Unlike purely string-based template systems, Spacebars is HTML-aware and designed to update the DOM automatically. As a result, you can’t use a template tag to insert strings of HTML that don’t stand on their own, such as a lone HTML start tag or end tag, or that can’t be easily modified, such as the name of an HTML element.

There are three main locations in the HTML where template tags are allowed:

  • At element level (i.e. anywhere an HTML tag could go)
  • In an attribute value
  • In a start tag in place of an attribute name/value pair

The behavior of a template tag is affected by where it is located in the HTML, and not all tags are allowed at all locations.

Double-braced Tags

A double-braced tag at element level or in an attribute value typically evalutes to a string. If it evalutes to something else, the value will be cast to a string, unless the value is null, undefined, or false, which results in nothing being displayed.

Values returned from helpers must be pure text, not HTML. (That is, strings should have <, not &lt;.) Spacebars will perform any necessary escaping if a template is rendered to HTML.

SafeString

If a double-braced tag at element level evalutes to an object created with Spacebars.SafeString("<span>Some HTML</span>"), the HTML is inserted at the current location. The code that calls SafeString is asserting that this HTML is safe to insert.

In Attribute Values

A double-braced tag may be part of, or all of, an HTML attribute value:

<input type="checkbox" class="checky {{moreClasses}}" checked={{isChecked}}>

An attribute value that consists entirely of template tags that return null, undefined, or false is considered absent; otherwise, the attribute is considered present, even if its value is empty.

Dynamic Attributes

A double-braced tag can be used in an HTML start tag to specify an arbitrary set of attributes:

<div {{attrs}}>...</div>

<input type=checkbox {{isChecked}}>

The tag must evaluate to an object that serves as a dictionary of attribute name and value strings. For convenience, the value may also be a string or null. An empty string or null expands to {}. A non-empty string must be an attribute name, and expands to an attribute with an empty value; for example, "checked" expands to {checked: ""} (which, as far as HTML is concerned, means the checkbox is checked).

To summarize:

Return Value Equivalent HTML
“” or null or {}
“checked” or {checked: “”} checked
{checked: “”, ‘class’: “foo”} checked class=foo
“checked class=foo” ERROR, string is not an attribute name

You can combine multiple dynamic attributes tags with other attributes:

<div id=foo class={{myClass}} {{attrs1}} {{attrs2}}>...</div>

Attributes from dynamic attribute tags are combined from left to right, after normal attributes, with later attribute values overwriting previous ones. Multiple values for the same attribute are not merged in any way, so if attrs1 specifies a value for the class attribute, it will overwrite {{myClass}}. As always, Spacebars takes care of recalculating the element’s attributes if any of myClass, attrs1, or attrs2 changes reactively.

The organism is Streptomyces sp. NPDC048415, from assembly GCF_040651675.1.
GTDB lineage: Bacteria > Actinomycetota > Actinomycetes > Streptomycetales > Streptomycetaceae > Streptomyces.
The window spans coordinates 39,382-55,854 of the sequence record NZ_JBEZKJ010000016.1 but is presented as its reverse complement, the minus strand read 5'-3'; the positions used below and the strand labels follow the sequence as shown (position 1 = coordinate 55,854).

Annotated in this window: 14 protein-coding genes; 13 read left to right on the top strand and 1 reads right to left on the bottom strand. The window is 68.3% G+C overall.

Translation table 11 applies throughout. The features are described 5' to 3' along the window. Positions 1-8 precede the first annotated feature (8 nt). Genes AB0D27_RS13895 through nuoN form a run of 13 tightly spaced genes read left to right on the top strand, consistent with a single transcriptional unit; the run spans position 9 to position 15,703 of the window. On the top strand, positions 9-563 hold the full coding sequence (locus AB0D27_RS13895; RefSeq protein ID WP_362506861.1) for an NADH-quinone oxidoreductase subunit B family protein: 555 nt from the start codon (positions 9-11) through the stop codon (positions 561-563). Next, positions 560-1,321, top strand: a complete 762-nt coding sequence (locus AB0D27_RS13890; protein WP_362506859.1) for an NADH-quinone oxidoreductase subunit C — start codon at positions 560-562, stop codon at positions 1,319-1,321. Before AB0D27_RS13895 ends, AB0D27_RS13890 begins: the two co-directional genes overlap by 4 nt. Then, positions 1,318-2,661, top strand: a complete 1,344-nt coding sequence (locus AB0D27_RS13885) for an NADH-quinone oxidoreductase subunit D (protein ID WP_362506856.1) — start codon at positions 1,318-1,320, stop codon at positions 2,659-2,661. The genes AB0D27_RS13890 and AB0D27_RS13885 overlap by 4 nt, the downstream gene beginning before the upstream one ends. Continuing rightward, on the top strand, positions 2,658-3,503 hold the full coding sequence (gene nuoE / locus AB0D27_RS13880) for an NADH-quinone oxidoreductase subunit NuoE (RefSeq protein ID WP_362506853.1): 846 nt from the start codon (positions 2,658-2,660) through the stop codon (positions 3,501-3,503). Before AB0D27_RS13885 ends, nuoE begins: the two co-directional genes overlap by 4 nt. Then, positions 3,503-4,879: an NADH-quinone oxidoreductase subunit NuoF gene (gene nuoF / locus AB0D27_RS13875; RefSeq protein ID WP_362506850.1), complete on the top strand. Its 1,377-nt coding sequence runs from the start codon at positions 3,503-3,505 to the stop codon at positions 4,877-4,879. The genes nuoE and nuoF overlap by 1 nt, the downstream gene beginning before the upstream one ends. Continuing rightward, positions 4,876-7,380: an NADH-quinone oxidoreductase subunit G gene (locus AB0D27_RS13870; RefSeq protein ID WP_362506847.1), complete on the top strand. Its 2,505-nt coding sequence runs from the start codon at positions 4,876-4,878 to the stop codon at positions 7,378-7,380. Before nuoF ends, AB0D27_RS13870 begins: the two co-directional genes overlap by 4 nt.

Triple-braced Tags

Triple-braced tags are used to insert raw HTML into a template:

<div class="snippet">
  {{{snippetBody}}}
</div>

The inserted HTML must consist of balanced HTML tags. You can’t, for example, insert "</div><div>" to close an existing div and open a new one.

This template tag cannot be used in attributes or in an HTML start tag.

Inclusion Tags

An inclusion tag takes the form {{> templateName}} or {{> templateName dataObj}}. Other argument forms are syntactic sugar for constructing a data object (see Inclusion and Block Arguments).

An inclusion tag inserts an instantiation of the given template at the current location. If there is an argument, it becomes the data context, much as if the following code were used:

{{#with dataObj}}
  {{> templateName}}
{{/with}}

Instead of simply naming a template, an inclusion tag can also specify a path that evalutes to a template object, or to a function that returns a template object.

Note that the above two points interact in a way that can be surprising! If foo is a template helper function that returns another template, then {{>foo bar}} will first push bar onto the data context stack then call foo(), due to the way this line is expanded as shown above. You will need to use Template.parentData(1) to access the original context. This differs from regular helper calls like {{foo bar}}, in which bar is passed as a parameter rather than pushed onto the data context stack.

Function Returning a Template

If an inclusion tag resolves to a function, the function must return a template object or null. The function is reactively re-run, and if its return value changes, the template will be replaced.

Block Tags